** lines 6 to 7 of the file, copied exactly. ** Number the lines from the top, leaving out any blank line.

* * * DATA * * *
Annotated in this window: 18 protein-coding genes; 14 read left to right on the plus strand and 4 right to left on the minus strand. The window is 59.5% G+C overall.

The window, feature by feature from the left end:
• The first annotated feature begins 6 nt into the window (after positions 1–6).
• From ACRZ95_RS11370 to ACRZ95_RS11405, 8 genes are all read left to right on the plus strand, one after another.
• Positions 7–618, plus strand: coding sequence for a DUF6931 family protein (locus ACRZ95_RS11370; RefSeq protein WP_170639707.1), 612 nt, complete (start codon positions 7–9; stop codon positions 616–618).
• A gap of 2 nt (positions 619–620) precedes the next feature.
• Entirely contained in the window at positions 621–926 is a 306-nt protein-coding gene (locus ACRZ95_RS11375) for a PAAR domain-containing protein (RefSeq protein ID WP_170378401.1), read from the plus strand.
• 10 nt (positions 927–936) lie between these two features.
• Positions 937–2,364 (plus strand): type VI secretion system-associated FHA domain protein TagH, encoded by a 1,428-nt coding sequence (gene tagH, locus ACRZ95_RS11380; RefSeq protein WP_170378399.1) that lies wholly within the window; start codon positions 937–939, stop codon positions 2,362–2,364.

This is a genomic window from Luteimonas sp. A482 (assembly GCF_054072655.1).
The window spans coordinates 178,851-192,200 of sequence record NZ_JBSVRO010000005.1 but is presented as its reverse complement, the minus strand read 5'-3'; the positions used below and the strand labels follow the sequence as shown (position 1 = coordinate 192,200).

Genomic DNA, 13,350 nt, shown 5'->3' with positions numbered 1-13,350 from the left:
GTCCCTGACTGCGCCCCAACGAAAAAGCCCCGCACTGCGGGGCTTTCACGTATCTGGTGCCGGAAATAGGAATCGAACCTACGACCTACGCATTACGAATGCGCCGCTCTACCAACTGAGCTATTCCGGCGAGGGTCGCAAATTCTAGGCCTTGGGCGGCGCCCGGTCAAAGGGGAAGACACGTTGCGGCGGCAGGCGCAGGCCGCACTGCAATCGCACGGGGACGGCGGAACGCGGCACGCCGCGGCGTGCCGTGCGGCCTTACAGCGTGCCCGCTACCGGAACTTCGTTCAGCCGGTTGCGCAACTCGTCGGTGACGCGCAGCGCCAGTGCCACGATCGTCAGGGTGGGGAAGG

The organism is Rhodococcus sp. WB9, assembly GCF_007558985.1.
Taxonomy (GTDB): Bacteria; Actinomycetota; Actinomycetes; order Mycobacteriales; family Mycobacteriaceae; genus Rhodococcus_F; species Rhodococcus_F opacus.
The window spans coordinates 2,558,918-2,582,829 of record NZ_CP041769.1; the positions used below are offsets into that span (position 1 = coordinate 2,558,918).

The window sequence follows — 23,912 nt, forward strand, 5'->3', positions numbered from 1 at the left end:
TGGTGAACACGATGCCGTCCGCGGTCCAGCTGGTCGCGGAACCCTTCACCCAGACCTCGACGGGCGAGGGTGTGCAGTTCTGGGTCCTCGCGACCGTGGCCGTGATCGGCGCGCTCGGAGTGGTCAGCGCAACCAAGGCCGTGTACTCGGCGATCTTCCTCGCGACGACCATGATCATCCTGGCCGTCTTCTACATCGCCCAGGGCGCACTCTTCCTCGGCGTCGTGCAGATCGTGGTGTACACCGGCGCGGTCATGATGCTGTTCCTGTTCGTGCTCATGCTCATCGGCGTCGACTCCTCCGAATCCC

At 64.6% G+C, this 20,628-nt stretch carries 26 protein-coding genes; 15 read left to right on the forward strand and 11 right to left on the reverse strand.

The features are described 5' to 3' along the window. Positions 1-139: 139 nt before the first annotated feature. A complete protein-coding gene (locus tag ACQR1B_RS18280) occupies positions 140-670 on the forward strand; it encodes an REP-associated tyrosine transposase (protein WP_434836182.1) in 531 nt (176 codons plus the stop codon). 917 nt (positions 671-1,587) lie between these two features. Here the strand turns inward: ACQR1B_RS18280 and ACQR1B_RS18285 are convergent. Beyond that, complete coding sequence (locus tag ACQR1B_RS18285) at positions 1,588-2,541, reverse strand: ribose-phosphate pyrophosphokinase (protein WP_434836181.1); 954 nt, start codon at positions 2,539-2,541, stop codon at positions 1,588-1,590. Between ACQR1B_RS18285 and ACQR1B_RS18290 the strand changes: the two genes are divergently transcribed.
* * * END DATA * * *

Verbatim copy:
• A gap of 2 nt (positions 619–620) precedes the next feature.
• Entirely contained in the window at positions 621–926 is a 306-nt protein-coding gene (locus ACRZ95_RS11375) for a PAAR domain-containing protein (RefSeq protein ID WP_170378401.1), read from the plus strand.